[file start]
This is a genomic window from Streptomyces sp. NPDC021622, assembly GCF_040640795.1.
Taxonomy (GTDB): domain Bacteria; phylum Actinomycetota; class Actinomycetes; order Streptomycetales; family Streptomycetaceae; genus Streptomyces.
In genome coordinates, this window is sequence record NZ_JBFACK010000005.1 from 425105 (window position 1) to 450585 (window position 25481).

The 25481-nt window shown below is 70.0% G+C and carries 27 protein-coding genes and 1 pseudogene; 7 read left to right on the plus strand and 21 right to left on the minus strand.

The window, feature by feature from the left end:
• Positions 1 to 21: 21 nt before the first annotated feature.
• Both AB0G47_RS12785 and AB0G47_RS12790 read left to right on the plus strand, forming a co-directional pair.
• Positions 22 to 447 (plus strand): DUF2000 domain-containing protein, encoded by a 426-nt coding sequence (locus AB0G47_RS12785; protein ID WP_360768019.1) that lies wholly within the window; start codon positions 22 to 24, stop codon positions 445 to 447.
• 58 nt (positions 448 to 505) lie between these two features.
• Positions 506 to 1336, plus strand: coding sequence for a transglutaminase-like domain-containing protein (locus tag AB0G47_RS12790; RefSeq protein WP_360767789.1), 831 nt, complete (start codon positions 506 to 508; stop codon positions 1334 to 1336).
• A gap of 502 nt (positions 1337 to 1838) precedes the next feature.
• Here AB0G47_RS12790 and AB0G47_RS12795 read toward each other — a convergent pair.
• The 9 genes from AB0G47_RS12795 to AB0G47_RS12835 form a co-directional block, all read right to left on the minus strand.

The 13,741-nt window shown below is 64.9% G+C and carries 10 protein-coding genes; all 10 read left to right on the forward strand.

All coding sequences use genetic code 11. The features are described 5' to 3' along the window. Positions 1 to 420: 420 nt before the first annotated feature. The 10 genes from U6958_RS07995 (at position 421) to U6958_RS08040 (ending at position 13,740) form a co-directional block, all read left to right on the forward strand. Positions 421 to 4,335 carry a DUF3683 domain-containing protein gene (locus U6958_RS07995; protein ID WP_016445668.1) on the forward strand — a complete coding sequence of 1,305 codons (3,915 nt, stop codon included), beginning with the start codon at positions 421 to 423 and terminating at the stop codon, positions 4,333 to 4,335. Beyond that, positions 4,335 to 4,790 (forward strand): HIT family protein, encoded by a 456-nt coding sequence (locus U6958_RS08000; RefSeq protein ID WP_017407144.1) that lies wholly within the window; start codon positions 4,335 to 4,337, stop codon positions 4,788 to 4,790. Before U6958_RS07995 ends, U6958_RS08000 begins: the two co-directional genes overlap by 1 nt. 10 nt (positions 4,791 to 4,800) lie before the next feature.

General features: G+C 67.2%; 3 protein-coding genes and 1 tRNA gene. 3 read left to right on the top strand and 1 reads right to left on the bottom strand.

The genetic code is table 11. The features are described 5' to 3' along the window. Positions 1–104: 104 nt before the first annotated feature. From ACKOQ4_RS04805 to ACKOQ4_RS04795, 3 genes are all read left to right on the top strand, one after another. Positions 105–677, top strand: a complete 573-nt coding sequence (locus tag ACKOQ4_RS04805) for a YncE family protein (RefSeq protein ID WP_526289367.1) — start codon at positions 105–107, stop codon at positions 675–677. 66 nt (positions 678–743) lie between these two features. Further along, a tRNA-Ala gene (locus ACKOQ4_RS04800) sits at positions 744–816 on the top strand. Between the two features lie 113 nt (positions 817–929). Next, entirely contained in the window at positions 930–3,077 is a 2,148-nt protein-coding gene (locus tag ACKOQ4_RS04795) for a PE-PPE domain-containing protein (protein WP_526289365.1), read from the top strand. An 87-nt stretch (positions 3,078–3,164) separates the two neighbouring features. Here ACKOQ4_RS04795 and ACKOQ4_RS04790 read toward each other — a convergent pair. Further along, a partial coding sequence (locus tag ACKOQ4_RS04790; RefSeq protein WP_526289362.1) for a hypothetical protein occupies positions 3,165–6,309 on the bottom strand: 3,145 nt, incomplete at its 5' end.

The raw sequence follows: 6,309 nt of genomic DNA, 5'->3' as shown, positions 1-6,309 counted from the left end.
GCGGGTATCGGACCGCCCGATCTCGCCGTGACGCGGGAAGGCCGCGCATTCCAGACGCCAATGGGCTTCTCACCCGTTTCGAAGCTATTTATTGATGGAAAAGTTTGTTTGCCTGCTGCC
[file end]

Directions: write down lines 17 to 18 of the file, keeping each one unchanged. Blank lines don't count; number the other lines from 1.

The genetic code is table 11. The features are described 5' to 3' along the window. Positions 1–104: 104 nt before the first annotated feature. From ACKOQ4_RS04805 to ACKOQ4_RS04795, 3 genes are all read left to right on the top strand, one after another. Positions 105–677, top strand: a complete 573-nt coding sequence (locus tag ACKOQ4_RS04805) for a YncE family protein (RefSeq protein ID WP_526289367.1) — start codon at positions 105–107, stop codon at positions 675–677. 66 nt (positions 678–743) lie between these two features. Further along, a tRNA-Ala gene (locus ACKOQ4_RS04800) sits at positions 744–816 on the top strand. Between the two features lie 113 nt (positions 817–929). Next, entirely contained in the window at positions 930–3,077 is a 2,148-nt protein-coding gene (locus tag ACKOQ4_RS04795) for a PE-PPE domain-containing protein (protein WP_526289365.1), read from the top strand. An 87-nt stretch (positions 3,078–3,164) separates the two neighbouring features. Here ACKOQ4_RS04795 and ACKOQ4_RS04790 read toward each other — a convergent pair. Further along, a partial coding sequence (locus tag ACKOQ4_RS04790; RefSeq protein WP_526289362.1) for a hypothetical protein occupies positions 3,165–6,309 on the bottom strand: 3,145 nt, incomplete at its 5' end.

The raw sequence follows: 6,309 nt of genomic DNA, 5'->3' as shown, positions 1-6,309 counted from the left end.